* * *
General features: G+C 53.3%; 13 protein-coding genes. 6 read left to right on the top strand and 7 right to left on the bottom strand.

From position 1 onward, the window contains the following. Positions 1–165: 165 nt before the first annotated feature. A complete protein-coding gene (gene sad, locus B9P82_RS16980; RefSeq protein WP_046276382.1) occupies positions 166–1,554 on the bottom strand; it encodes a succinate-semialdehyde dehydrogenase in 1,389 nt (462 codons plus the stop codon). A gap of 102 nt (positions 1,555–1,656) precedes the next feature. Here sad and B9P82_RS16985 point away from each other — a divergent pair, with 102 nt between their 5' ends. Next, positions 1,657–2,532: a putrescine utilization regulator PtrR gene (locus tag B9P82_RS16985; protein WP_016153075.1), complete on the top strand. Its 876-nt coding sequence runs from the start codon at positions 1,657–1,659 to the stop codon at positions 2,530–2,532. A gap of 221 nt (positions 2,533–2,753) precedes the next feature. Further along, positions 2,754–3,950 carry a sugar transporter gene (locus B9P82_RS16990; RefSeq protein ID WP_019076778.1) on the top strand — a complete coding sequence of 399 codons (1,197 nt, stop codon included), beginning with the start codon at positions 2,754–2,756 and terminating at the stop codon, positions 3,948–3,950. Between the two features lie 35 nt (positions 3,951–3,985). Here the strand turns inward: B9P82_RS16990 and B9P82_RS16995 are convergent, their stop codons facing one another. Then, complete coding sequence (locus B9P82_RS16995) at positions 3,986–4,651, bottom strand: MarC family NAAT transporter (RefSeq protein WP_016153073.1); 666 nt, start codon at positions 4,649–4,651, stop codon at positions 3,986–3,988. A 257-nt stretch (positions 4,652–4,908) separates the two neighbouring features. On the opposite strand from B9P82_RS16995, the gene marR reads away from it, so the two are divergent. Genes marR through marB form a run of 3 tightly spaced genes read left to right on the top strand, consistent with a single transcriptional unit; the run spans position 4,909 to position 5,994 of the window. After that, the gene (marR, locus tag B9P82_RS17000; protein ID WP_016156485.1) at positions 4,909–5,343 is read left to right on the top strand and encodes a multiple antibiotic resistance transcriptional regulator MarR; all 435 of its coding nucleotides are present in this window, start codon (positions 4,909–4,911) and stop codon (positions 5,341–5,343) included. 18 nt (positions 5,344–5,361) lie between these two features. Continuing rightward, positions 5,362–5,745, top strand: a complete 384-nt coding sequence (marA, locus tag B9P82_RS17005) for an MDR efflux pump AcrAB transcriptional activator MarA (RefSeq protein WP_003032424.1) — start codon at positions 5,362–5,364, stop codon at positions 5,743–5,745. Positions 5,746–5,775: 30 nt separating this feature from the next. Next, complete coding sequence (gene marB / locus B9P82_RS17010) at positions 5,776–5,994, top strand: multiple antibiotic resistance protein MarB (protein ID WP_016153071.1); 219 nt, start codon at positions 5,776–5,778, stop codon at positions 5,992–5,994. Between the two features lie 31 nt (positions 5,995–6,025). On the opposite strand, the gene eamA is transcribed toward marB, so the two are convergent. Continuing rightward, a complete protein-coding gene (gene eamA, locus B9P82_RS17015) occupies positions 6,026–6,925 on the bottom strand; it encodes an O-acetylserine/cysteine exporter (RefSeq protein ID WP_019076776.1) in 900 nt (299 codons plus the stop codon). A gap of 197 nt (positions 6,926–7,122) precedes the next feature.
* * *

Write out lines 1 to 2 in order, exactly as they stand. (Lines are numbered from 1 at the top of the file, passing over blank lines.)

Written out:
General features: G+C 53.3%; 13 protein-coding genes. 6 read left to right on the top strand and 7 right to left on the bottom strand.

From position 1 onward, the window contains the following. Positions 1–165: 165 nt before the first annotated feature. A complete protein-coding gene (gene sad, locus B9P82_RS16980; RefSeq protein WP_046276382.1) occupies positions 166–1,554 on the bottom strand; it encodes a succinate-semialdehyde dehydrogenase in 1,389 nt (462 codons plus the stop codon). A gap of 102 nt (positions 1,555–1,656) precedes the next feature. Here sad and B9P82_RS16985 point away from each other — a divergent pair, with 102 nt between their 5' ends. Next, positions 1,657–2,532: a putrescine utilization regulator PtrR gene (locus tag B9P82_RS16985; protein WP_016153075.1), complete on the top strand. Its 876-nt coding sequence runs from the start codon at positions 1,657–1,659 to the stop codon at positions 2,530–2,532. A gap of 221 nt (positions 2,533–2,753) precedes the next feature. Further along, positions 2,754–3,950 carry a sugar transporter gene (locus B9P82_RS16990; RefSeq protein ID WP_019076778.1) on the top strand — a complete coding sequence of 399 codons (1,197 nt, stop codon included), beginning with the start codon at positions 2,754–2,756 and terminating at the stop codon, positions 3,948–3,950. Between the two features lie 35 nt (positions 3,951–3,985). Here the strand turns inward: B9P82_RS16990 and B9P82_RS16995 are convergent, their stop codons facing one another. Then, complete coding sequence (locus B9P82_RS16995) at positions 3,986–4,651, bottom strand: MarC family NAAT transporter (RefSeq protein WP_016153073.1); 666 nt, start codon at positions 4,649–4,651, stop codon at positions 3,986–3,988. A 257-nt stretch (positions 4,652–4,908) separates the two neighbouring features. On the opposite strand from B9P82_RS16995, the gene marR reads away from it, so the two are divergent. Genes marR through marB form a run of 3 tightly spaced genes read left to right on the top strand, consistent with a single transcriptional unit; the run spans position 4,909 to position 5,994 of the window. After that, the gene (marR, locus tag B9P82_RS17000; protein ID WP_016156485.1) at positions 4,909–5,343 is read left to right on the top strand and encodes a multiple antibiotic resistance transcriptional regulator MarR; all 435 of its coding nucleotides are present in this window, start codon (positions 4,909–4,911) and stop codon (positions 5,341–5,343) included. 18 nt (positions 5,344–5,361) lie between these two features. Continuing rightward, positions 5,362–5,745, top strand: a complete 384-nt coding sequence (marA, locus tag B9P82_RS17005) for an MDR efflux pump AcrAB transcriptional activator MarA (RefSeq protein WP_003032424.1) — start codon at positions 5,362–5,364, stop codon at positions 5,743–5,745. Positions 5,746–5,775: 30 nt separating this feature from the next. Next, complete coding sequence (gene marB / locus B9P82_RS17010) at positions 5,776–5,994, top strand: multiple antibiotic resistance protein MarB (protein ID WP_016153071.1); 219 nt, start codon at positions 5,776–5,778, stop codon at positions 5,992–5,994. Between the two features lie 31 nt (positions 5,995–6,025). On the opposite strand, the gene eamA is transcribed toward marB, so the two are convergent. Continuing rightward, a complete protein-coding gene (gene eamA, locus B9P82_RS17015) occupies positions 6,026–6,925 on the bottom strand; it encodes an O-acetylserine/cysteine exporter (RefSeq protein ID WP_019076776.1) in 900 nt (299 codons plus the stop codon). A gap of 197 nt (positions 6,926–7,122) precedes the next feature.